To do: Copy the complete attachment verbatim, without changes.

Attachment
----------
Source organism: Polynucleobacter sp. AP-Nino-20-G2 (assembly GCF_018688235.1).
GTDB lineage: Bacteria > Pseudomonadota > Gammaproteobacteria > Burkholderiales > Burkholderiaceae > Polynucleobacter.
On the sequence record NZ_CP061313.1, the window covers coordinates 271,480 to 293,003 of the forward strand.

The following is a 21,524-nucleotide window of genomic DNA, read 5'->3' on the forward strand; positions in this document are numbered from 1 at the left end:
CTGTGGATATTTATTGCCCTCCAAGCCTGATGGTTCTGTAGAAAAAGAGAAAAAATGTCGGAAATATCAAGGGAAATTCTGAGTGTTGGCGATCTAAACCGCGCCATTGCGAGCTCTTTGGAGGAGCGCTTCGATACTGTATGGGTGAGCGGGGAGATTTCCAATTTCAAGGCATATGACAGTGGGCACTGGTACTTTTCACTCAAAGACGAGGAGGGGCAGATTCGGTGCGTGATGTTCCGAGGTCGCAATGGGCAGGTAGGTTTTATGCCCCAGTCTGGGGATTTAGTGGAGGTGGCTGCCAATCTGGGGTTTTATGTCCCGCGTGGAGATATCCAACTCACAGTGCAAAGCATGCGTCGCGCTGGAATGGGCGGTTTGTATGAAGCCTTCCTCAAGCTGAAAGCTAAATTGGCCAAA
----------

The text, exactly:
Source organism: Polynucleobacter sp. AP-Nino-20-G2 (assembly GCF_018688235.1).
GTDB lineage: Bacteria > Pseudomonadota > Gammaproteobacteria > Burkholderiales > Burkholderiaceae > Polynucleobacter.
On the sequence record NZ_CP061313.1, the window covers coordinates 271,480 to 293,003 of the forward strand.

The following is a 21,524-nucleotide window of genomic DNA, read 5'->3' on the forward strand; positions in this document are numbered from 1 at the left end:
CTGTGGATATTTATTGCCCTCCAAGCCTGATGGTTCTGTAGAAAAAGAGAAAAAATGTCGGAAATATCAAGGGAAATTCTGAGTGTTGGCGATCTAAACCGCGCCATTGCGAGCTCTTTGGAGGAGCGCTTCGATACTGTATGGGTGAGCGGGGAGATTTCCAATTTCAAGGCATATGACAGTGGGCACTGGTACTTTTCACTCAAAGACGAGGAGGGGCAGATTCGGTGCGTGATGTTCCGAGGTCGCAATGGGCAGGTAGGTTTTATGCCCCAGTCTGGGGATTTAGTGGAGGTGGCTGCCAATCTGGGGTTTTATGTCCCGCGTGGAGATATCCAACTCACAGTGCAAAGCATGCGTCGCGCTGGAATGGGCGGTTTGTATGAAGCCTTCCTCAAGCTGAAAGCTAAATTGGCCAAA